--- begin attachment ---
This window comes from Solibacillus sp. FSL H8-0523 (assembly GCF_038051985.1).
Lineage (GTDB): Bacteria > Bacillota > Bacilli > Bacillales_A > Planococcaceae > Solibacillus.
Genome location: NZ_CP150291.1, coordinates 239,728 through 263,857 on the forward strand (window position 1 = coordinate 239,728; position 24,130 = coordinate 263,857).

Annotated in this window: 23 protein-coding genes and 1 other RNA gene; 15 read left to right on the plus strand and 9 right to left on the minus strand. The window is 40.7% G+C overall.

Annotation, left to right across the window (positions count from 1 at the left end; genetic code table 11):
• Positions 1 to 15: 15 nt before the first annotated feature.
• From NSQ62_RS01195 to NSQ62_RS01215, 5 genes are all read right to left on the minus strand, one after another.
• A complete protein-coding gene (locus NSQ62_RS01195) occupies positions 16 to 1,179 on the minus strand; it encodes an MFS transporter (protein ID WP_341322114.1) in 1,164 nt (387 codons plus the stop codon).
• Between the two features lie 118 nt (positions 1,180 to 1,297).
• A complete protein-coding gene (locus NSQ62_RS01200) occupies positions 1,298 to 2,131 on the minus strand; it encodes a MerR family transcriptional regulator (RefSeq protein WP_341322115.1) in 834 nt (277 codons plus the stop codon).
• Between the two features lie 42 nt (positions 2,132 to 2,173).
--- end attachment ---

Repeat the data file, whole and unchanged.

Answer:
This window comes from Solibacillus sp. FSL H8-0523 (assembly GCF_038051985.1).
Lineage (GTDB): Bacteria > Bacillota > Bacilli > Bacillales_A > Planococcaceae > Solibacillus.
Genome location: NZ_CP150291.1, coordinates 239,728 through 263,857 on the forward strand (window position 1 = coordinate 239,728; position 24,130 = coordinate 263,857).

Annotated in this window: 23 protein-coding genes and 1 other RNA gene; 15 read left to right on the plus strand and 9 right to left on the minus strand. The window is 40.7% G+C overall.

Annotation, left to right across the window (positions count from 1 at the left end; genetic code table 11):
• Positions 1 to 15: 15 nt before the first annotated feature.
• From NSQ62_RS01195 to NSQ62_RS01215, 5 genes are all read right to left on the minus strand, one after another.
• A complete protein-coding gene (locus NSQ62_RS01195) occupies positions 16 to 1,179 on the minus strand; it encodes an MFS transporter (protein ID WP_341322114.1) in 1,164 nt (387 codons plus the stop codon).
• Between the two features lie 118 nt (positions 1,180 to 1,297).
• A complete protein-coding gene (locus NSQ62_RS01200) occupies positions 1,298 to 2,131 on the minus strand; it encodes a MerR family transcriptional regulator (RefSeq protein WP_341322115.1) in 834 nt (277 codons plus the stop codon).
• Between the two features lie 42 nt (positions 2,132 to 2,173).